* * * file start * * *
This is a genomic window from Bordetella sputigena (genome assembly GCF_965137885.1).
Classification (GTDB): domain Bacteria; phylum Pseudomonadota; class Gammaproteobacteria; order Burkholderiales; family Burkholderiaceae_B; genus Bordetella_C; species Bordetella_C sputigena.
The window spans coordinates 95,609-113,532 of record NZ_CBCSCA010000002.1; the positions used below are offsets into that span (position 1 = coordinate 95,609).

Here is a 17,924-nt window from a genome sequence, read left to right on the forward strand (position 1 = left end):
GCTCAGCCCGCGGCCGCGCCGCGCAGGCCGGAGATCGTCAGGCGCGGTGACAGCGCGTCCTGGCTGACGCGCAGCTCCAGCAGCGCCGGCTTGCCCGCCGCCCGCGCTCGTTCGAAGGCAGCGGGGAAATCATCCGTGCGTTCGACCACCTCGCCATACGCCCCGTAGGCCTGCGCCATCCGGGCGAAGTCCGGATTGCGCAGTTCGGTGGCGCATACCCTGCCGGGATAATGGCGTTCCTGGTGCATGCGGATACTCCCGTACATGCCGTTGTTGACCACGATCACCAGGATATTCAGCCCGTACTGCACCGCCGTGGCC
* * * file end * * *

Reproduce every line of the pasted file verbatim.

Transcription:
This is a genomic window from Bordetella sputigena (genome assembly GCF_965137885.1).
Classification (GTDB): domain Bacteria; phylum Pseudomonadota; class Gammaproteobacteria; order Burkholderiales; family Burkholderiaceae_B; genus Bordetella_C; species Bordetella_C sputigena.
The window spans coordinates 95,609-113,532 of record NZ_CBCSCA010000002.1; the positions used below are offsets into that span (position 1 = coordinate 95,609).

Here is a 17,924-nt window from a genome sequence, read left to right on the forward strand (position 1 = left end):
GCTCAGCCCGCGGCCGCGCCGCGCAGGCCGGAGATCGTCAGGCGCGGTGACAGCGCGTCCTGGCTGACGCGCAGCTCCAGCAGCGCCGGCTTGCCCGCCGCCCGCGCTCGTTCGAAGGCAGCGGGGAAATCATCCGTGCGTTCGACCACCTCGCCATACGCCCCGTAGGCCTGCGCCATCCGGGCGAAGTCCGGATTGCGCAGTTCGGTGGCGCATACCCTGCCGGGATAATGGCGTTCCTGGTGCATGCGGATACTCCCGTACATGCCGTTGTTGACCACGATCACCAGGATATTCAGCCCGTACTGCACCGCCGTGGCC